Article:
Cimbi marks 10 years of successful research

​The Center for Integrated Molecular Brain Imaging (Cimbi) hosted a final symposium at the Royal Danish Academy of Sciences and Letters on 2-4 September. Ten years of prolific research was celebrated and officially came to an end after the grant from the Lundbeck Foundation expired as planned​

Professor Gitte Moos Knudsen from the Neurobiology Research Unit at Rigshospitalet and head of Cimbi is proud of the results achieved over the past ten years. The research centre has studied differences in the behaviour and personalities of healthy people, and how the structure, function and neurotransmission of the brain contribute to explaining these differences. This has provided an insight into the factors that determine the development of brain disorders such as depression and memory problems. 

Cimbi has developed new brain imaging methods, especially by validating novel radiolabelled tracer and by developing new data analysis tools for brain scans. Cimbi has particularly focused on an important brain neurotransmitter system; serotonin. By neuroimaging of the serotonin system as well as of the structure and function of the brain, the centre has been able to demonstrate how this system changes as a result of conditions such as Alzheimer's disease, depression, Ecstacy abuse, obesity and impulse aggression. 


Professor Knudsen highlights three examples of significant research outcomes from the Center. Cimbi has:

1) through medicinal chemistry and radiochemistry approaches developed novel radiotracers to measure, e.g., brain's serotonin receptors

2) developed a brain-scanning method to determine the serotonin level of the brain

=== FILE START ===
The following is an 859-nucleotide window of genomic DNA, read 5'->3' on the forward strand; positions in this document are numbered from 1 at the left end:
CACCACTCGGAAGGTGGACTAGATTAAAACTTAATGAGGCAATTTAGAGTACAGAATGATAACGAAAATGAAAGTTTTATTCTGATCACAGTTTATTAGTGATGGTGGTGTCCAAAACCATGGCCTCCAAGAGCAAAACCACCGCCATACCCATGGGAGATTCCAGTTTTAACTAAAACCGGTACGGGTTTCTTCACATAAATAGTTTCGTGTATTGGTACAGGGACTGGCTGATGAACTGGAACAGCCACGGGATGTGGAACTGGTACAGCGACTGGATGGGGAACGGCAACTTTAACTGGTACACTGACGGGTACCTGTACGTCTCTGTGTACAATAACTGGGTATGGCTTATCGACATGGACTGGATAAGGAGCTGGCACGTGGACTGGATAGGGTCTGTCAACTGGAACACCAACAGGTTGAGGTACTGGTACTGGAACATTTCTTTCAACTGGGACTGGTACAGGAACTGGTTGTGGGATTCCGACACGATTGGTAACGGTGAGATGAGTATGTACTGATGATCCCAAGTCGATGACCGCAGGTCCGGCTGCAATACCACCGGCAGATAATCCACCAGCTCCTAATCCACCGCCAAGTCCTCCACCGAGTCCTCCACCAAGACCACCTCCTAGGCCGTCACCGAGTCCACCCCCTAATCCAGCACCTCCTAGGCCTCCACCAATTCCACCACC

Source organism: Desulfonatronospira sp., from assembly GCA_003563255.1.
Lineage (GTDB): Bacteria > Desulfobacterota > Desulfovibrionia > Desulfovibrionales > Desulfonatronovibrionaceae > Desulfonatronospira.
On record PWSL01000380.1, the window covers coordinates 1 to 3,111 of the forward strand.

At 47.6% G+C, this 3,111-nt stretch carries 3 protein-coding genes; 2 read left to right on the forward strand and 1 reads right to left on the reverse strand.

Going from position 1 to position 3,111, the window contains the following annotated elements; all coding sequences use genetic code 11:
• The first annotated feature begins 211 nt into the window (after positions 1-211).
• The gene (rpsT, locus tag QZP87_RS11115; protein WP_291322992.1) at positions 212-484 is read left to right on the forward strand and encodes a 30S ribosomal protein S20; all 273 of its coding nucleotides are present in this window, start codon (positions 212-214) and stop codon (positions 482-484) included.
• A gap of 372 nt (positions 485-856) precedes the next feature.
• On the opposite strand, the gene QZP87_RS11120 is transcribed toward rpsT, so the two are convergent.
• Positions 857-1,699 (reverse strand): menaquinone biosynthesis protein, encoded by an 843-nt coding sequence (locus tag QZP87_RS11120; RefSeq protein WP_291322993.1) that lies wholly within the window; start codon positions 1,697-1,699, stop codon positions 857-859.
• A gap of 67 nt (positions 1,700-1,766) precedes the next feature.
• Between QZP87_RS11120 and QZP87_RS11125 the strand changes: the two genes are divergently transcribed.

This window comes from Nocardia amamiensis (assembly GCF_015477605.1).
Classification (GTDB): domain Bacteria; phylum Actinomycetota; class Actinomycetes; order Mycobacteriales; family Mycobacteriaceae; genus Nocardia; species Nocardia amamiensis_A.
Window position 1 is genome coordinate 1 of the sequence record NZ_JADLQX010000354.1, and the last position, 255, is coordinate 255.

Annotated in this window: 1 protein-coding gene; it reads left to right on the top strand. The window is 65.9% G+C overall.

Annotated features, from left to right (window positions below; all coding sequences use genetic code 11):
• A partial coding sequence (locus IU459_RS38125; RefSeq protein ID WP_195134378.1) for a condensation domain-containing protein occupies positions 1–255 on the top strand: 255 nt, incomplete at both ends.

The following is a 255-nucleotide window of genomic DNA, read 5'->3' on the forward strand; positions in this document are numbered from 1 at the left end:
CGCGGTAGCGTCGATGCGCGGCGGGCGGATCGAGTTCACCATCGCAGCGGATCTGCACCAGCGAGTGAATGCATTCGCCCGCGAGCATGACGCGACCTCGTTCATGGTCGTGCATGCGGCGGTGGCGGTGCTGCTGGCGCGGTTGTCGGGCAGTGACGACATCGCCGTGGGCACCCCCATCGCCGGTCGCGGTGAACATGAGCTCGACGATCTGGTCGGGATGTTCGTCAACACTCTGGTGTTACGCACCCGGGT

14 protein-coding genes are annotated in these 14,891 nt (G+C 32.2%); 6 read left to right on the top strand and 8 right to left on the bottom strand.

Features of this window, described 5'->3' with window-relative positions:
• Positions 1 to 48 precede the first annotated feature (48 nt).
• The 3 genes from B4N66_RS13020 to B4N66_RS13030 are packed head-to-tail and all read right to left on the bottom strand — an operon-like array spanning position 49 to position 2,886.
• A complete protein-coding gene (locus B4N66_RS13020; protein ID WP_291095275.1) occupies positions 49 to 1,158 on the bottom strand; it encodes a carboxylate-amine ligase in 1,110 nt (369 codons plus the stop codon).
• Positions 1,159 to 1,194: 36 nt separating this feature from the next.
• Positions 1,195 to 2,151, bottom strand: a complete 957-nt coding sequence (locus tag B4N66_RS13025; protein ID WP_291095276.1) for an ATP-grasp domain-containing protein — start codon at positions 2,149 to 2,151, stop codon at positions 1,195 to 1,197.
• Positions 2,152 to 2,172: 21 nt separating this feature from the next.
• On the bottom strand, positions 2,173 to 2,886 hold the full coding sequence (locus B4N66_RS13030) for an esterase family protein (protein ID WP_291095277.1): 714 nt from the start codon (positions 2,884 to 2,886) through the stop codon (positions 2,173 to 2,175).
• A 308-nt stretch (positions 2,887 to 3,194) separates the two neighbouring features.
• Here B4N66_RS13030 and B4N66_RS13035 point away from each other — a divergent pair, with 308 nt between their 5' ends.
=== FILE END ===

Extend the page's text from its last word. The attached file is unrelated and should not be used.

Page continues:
3) demonstrated the role of the serotonergic transmitter system in food intake and obesity.

​By studying the healthy peoples brains, Cimbi has achieved research results which can form the basis for prevention of brain disorders such as depression and memory problems. 

Cimbi contributes valuable knowledge

Cimbi has attracted international attention. As a long-term Cimbi collaborator, Professor Terry L. Jernigan, the Director at the UCSD Center for Human Development, University of California, has followed Cimbi's research closely over the past ten years. She highlights the following in particular:

- It has long been a mystery why our emotional responses to the things going on around us differ from those of others.  The research in Cimbi has provided important insights into the associated biological differences within the brain's neural circuits.

The research results have been achieved in collaborations between the Neurobiology Research Unit and the PET & Cyclotron Unit, both at Rigshospitalet, in addition to partners from the University of Copenhagen, the Technical University of Denmark and the Danish research centre for MRI at Hvidovre Hospital.

In future, parts of Cimbi's research will be continued at the new Center for Experimental Medicine Neuropharmacology, also called NeuroPharm, to which the Innovation Fund Denmark has contributed DKK 15.6 mill.  ​

Responsible editor